If you can learn to look at your fellow sojourners on earth the way the Lord does, your approach to them will be entirely different. A familiar scripture suggests that we "remember the worth of souls is great in the sight of God" (D&C 18:10). How great is that worth? This question helps me to think in terms of potential. How much money would it take to "buy" God? You may think this is a ridiculous question. But remember, every person on earth has the potential to become like our Heavenly Father. For you to say, "0h, that person is a waste of our time" is to say that the Savior's atonement was in vain. Remember again, "The Lord your Redeemer suffered death in the flesh; wherefore he suffered the pain of all men, that all men might repent and come unto him" (D8~C 18:11). Some investigators are presently more prepared to receive the gospel than others. Learn to use your time most productively. When you are not formally teaching a discussion, teach, teach, teach whomever will listen. The great condemnation given by the Lord to the missionaries is this: "With some I am not well pleased, for they will not open their mouths, but they hide the talent which I have given them, because of the fear of man. Wo unto such, for mine anger is kindled against them. And it shall come to pass, if they are not more faithful unto me, it shall be taken away, even that which they have" (D&C 60:2-3). I don't know of any missionaries who died from teaching too many people. However, some thought they would die of boredom because they did not share their knowledge of the gospel with others. Alma, in trying to prepare his sons for missionary work, taught Shiblon, "Use boldness, but not overbearance" (Alma 38:12). In our zeal to make rapid progress, we sometimes fail to respect others' agency. Not every nonmember will accept the gospel. Not every member or leader will implement your teachings and become more effective in member-missionary work. Not all of your companions and fellow missionaries will heed your counsel and become more Christlike. Many will not—but some will.

What should you teach? The Lord is firm and clear in his directions: "And again, the elders, priests and teachers of this church shall teach the principles of my gospel, which are in the Bible and the Book of Mormon, in the which is the fulness of the gospel" (D&C 42:12). Why doesn't he mention the Doctrine and Covenants and the Pearl of Great Price? The answer is that they weren't yet published when the revelation was given.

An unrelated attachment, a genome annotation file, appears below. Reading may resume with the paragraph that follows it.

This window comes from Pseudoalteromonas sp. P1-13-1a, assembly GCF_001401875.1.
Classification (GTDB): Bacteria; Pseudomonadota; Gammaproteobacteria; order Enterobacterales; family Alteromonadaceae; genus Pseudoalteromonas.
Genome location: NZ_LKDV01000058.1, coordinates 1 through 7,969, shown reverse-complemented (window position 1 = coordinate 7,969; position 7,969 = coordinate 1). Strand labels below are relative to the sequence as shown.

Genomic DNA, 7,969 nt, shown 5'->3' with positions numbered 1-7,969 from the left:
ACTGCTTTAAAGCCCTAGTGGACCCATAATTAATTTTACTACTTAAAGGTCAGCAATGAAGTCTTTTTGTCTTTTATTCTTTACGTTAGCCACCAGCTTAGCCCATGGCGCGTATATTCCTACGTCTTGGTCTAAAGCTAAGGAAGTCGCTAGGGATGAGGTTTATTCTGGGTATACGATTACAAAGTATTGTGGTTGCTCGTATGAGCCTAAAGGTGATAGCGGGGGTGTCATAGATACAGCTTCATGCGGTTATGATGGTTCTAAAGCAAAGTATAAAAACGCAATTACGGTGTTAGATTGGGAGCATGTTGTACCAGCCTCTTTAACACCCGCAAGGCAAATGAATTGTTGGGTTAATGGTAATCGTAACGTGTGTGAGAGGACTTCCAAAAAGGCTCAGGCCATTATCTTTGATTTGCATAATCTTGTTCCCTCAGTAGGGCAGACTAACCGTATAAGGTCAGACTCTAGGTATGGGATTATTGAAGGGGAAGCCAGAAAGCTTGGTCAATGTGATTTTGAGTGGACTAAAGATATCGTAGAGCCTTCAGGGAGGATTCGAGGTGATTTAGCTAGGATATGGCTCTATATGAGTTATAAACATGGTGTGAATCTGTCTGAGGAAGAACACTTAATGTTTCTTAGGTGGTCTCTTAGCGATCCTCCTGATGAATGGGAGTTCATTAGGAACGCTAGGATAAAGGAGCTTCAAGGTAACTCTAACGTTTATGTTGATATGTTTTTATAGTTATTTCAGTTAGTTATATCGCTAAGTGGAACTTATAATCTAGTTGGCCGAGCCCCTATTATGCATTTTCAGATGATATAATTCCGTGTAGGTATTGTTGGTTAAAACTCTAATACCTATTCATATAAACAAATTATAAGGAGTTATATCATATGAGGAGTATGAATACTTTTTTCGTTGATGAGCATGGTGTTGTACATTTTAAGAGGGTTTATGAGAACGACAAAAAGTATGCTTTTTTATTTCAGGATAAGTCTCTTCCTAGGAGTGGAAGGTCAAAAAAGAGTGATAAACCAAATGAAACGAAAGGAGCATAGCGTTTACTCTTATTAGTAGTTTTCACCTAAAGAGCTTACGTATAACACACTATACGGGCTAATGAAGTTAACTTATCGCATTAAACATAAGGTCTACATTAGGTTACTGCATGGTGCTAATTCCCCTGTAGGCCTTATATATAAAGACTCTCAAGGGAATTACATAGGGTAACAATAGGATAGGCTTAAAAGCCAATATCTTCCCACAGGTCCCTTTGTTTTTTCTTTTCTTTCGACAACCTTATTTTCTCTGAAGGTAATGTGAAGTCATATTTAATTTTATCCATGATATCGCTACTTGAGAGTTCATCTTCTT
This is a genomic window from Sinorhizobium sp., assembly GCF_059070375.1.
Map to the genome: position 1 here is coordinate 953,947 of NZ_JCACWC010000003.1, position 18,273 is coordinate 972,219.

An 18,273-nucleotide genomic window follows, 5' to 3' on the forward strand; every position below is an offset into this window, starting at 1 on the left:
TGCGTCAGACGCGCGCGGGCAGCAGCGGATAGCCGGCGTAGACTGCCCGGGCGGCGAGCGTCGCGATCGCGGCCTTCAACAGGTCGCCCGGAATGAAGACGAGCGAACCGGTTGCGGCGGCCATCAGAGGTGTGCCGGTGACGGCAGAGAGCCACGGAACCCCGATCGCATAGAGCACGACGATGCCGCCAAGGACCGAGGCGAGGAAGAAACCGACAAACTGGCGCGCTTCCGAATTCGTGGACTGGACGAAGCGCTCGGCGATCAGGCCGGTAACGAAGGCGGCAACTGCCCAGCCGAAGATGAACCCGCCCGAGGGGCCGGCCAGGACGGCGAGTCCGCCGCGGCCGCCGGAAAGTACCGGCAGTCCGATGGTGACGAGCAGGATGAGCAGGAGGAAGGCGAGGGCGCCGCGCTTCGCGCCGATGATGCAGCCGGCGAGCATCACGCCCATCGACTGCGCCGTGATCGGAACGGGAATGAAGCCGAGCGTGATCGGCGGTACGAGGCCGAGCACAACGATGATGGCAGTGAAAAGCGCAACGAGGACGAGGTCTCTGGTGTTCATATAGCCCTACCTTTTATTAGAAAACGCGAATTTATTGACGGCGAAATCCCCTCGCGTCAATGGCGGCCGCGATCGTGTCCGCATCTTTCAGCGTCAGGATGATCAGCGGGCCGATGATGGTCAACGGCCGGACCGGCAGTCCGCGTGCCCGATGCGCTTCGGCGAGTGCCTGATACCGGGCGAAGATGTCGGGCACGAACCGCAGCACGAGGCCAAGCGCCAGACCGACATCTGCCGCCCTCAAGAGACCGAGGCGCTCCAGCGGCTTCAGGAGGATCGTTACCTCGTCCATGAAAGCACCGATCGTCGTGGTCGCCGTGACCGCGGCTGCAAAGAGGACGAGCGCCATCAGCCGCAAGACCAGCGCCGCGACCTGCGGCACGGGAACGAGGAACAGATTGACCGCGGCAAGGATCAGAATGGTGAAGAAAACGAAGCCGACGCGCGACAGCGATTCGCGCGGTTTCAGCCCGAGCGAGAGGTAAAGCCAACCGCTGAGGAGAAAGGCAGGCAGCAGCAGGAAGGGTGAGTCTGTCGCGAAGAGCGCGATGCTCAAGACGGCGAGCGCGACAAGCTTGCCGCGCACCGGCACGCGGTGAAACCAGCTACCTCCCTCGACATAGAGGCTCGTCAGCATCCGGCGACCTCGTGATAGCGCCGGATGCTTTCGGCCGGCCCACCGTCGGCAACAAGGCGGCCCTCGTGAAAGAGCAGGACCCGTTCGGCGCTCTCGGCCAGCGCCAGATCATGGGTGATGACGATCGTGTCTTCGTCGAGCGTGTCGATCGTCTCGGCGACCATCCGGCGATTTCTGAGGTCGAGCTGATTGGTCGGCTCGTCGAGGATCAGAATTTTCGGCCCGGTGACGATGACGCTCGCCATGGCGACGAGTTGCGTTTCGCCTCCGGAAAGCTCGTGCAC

His unmistakable counsel is to teach "my gospel" from the scriptures. You are not sent forth to teach your personal ideas. You must teach the doctrine from the scriptures or from Latter-day prophets or not teach at all. The Lord put that restriction in place when he said, "Let them journey from thence preaching the word by the way, saying none other things than that which the prophets and apostles have written, and that which is taught them by the Comforter through the prayer of faith" (D&C 52:9). The Lord counseled the early brethren who wanted to teach their own ideas, "They shall give heed to that which is written, and pretend to no other revelation" (D&C 32:4).

The Lord, through the proper channels, has provided you with an official set of standard missionary discussions. Use these until they are modified by the Brethren. Many young missionaries have discovered to their embarrassment that the Brethren were wise in teaching only basic doctrines. One big mistake that missionaries make is trying to teach beyond the basics. Remember, you don't understand everything, and the investigator is just beginning to comprehend what is being taught.

Stick with the scriptures and the Brethren. If you fail to heed the counsel, you may learn by sad experience that the Lord knows what is best. For more than one hundred and sixty years, missionaries have been teaching the same basic gospel doctrine—and have had much success doing so.

In order to be more prepared, take the challenge to research, organize, and write two talks per month on a gospel topic. Prepare them as though you were going to be asked to present them in a zone conference, sacrament meeting, or stake conference. If you write them from the time you arrive, you would have forty-eight (or thirty-six for sisters) scripturally oriented talks at your fingertips.

You will be prepared when asked at the last minute to speak, saving yourself apologies and embarrassment. Someday that "minuteman" preparedness will pay big dividends. In addition, your understanding of the dozens of topics will be much deeper and better researched than if you were to deliver an impromptu talk. Perhaps as a concluding remark, the Lord's charge is most appropriate: Teach the gospel from the scriptures by the power of the Spirit (see D&C 50:13-14). Follow this counsel, and you will be on solid ground when the floods of false doctrine rage around you.

From the book: Serve with Honor, by Randy Bott, 1995